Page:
Sunday, 21 December 2014
'TVAD Talks' Research Seminar Series Autumn Term 2014: Polly Palmer 'Out of Study Experiences'
This autumn term has been such a busy one for TVAD that we (I) haven't been able to allow the blog to keep pace with the research activity in the group. But, with the magic of television, or a video camera and the help of colleagues Laith Shewayish, Richard Winter and student proctor Sarah Bennett, we can recall the fascinating talks we have heard again and share them with readers of this blog.
The first TVAD Talk of the year, in October, was Nick Lovegrove speaking about ‘Crisis Communication: A visual history of BP’s use of public relations after the Deepwater Horizon accident’. TVAD researcher Dr Barbara Brownie kindly filmed Nick's talk, and uploaded it to the blog here http://tvad-uh.blogspot.co.uk/2014/10/nick-lovegrove-speaks-about-his-project.html
November's TVAD Talk (November 12th 2014) was delivered by Polly Palmer, who lectures for the Interior Architecture and Product Design degrees and has a professional and research interest in developing a pedagogy of museum visiting for design students. Her presentation ‘Out of Study Experiences’ is available here https://www.youtube.com/watch?v=1aUb4uEv_cw It began with the observation that engaging students in a diverse culture of arts, technology and architecture, and asking them to consider where within it their work is placed, has become increasingly difficult for tutors and students alike as a result of perceptible changes in the student demographic. The Arts Council (2010) has identified key changes, not only in the youth demographic but also in the definition of high culture and its audience. This may lead us to question not only existing contextual studies teaching strategies and what might be an appropriate repertoire of learning and teaching techniques to encourage participation, but also the basic assumptions of what constitutes culture and the concomitantly appropriate curriculum. This presentation summarises work in progress for an article that aims to communicate the reasons for this success and thereby provide a recipe for continued future benefits for students using this strategy.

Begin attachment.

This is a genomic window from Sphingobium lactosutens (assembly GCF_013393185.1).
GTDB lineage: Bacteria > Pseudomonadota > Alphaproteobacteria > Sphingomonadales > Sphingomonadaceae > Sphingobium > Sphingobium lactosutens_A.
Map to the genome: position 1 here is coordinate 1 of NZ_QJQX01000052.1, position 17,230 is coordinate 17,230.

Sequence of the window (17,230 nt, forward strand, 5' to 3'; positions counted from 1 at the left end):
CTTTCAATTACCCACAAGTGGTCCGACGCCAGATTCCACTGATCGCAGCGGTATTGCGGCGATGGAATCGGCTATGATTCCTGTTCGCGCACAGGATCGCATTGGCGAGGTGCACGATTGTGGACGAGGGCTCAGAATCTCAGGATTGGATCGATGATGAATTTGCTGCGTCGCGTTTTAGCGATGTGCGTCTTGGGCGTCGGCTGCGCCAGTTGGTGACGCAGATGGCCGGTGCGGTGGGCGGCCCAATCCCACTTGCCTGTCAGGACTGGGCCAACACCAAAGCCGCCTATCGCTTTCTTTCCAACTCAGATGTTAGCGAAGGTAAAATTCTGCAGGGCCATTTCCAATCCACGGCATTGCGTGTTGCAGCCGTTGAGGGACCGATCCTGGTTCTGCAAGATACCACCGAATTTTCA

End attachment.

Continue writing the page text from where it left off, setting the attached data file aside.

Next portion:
Polly examined the benefits of direct, planned, and facilitated engagement with contemporary design and arts culture for art and design students in higher education, using case studies of her work with 3D design students. Her specific focus was on cultural visits, both local and further afield, and how these can advance knowledge, understanding and skills in studio and academic practice alike. Definitions of culture were discussed, from vernacular culture to traditional high culture. The nature of students’ normal participation in cultural activities was explored, and traditional and unorthodox views of the student demographic, including a rejection of all such classifications, were evaluated, as were expected responses current in contextual studies.
Polly's research presents a new model for student cultural participation and ways to encourage engagement. It shows strategies to draw students into reflective analysis of design and the built environment through ‘out-of-study’ experiences; taking cultural participation out of the lecture room and the library and into the street, site and venue.
Watch Polly's talk here: